Russia’s Great Game in the Middle East


Russia’s military intervention in Syria has changed the rules of the game, not just for the outcome of that country’s civil war, but also for the balance of power in the region.

By coming to the aid of President Bashar al-Assad’s regime, Moscow is seeking to save its last client state in the Middle East, and increase its power and diplomatic leverage on the world stage. Its intervention comes at a critical time for Assad, helping shore up his hold over core areas in western Syria in the face of rebel advances.

Moscow’s intervention is a high-risk gamble with major potential dividends:

  • By expanding its military presence and playing a direct military role in Syria’s civil war, Russia is seeking to ensure that it has a major say in deciding the outcome of the conflict.
  • Its priority is to ensure that any regime that follows Assad favours Russian interests, in particular by allowing it to hold onto its military bases that provide it with a strategic foothold in the Middle East.
  • Moscow’s intervention poses a major challenge to US dominance in the region, and provides it with increased leverage against the West in the stand-off over Ukraine.

However, the gamble also entails major risks for Moscow. Its currently limited intervention could quickly escalate into a much deeper and open-ended operation that incurs huge costs for Russia itself. It also threatens to damage Moscow’s ties with key regional players, the Gulf Arab states, Turkey and Israel.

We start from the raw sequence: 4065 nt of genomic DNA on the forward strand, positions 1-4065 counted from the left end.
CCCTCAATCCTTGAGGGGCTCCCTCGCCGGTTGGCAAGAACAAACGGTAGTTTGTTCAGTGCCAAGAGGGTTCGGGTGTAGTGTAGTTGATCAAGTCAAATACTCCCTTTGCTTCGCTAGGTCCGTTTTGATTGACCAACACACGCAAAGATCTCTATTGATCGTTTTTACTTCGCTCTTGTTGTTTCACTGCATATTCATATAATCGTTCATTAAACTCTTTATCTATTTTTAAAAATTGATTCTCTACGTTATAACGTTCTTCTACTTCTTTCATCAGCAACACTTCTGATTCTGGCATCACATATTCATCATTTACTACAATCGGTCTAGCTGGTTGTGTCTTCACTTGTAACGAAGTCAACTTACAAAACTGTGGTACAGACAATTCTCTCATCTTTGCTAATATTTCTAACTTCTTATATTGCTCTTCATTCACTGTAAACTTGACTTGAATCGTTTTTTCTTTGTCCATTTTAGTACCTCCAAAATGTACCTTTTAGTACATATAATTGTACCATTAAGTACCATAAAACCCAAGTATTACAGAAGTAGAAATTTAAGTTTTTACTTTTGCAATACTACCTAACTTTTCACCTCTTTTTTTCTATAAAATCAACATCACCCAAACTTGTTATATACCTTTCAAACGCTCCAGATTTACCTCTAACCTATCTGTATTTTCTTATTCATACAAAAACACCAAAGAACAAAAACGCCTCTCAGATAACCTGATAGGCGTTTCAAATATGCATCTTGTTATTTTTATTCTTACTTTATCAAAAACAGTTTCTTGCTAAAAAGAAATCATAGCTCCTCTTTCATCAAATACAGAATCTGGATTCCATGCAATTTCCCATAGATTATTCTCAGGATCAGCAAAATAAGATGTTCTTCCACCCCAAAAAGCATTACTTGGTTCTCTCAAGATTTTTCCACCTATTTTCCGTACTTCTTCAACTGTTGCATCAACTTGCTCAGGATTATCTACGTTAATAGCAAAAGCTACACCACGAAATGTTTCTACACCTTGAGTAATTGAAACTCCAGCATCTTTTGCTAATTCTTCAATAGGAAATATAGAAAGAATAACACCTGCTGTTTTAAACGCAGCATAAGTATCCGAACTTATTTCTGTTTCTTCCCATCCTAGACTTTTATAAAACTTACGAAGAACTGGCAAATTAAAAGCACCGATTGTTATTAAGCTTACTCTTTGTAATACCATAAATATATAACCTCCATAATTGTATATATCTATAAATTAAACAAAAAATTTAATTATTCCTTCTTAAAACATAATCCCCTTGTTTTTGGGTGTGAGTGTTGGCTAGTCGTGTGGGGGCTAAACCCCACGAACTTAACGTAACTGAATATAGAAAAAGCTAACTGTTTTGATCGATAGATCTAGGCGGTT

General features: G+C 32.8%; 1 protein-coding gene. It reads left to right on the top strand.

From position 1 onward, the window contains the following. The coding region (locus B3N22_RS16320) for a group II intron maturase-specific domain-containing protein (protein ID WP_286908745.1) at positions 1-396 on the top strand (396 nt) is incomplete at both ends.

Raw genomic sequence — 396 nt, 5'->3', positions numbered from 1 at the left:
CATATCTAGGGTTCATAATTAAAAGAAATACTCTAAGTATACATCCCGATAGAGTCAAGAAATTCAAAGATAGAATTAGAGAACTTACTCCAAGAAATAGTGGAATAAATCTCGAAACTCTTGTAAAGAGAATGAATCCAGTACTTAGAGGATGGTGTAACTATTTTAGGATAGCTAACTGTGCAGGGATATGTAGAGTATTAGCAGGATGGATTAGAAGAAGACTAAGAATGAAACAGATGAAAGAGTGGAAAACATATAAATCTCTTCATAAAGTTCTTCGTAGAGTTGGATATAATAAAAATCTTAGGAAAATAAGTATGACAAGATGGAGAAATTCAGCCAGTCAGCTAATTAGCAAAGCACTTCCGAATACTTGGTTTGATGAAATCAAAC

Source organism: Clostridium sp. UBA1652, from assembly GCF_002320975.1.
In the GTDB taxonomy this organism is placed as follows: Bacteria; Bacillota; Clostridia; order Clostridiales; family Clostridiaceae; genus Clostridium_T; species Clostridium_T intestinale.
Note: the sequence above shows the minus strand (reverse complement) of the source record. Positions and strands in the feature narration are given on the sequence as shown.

Review our Client Conference Call from October 13 to understand the implications of these changes for regional stability.

We assessed the implications of Russia’s intervention for:

  • Russian political stability and the economy;
  • Russian Middle East policy;
  • the outlook for the Syrian civil war;
  • the international fight against Islamic State group
  • the United States’ role in the region;
  • the risk of accidental conflict with Turkish, Israeli and US air forces;
  • the Gulf states; and
  • the stand-off between Moscow and the West.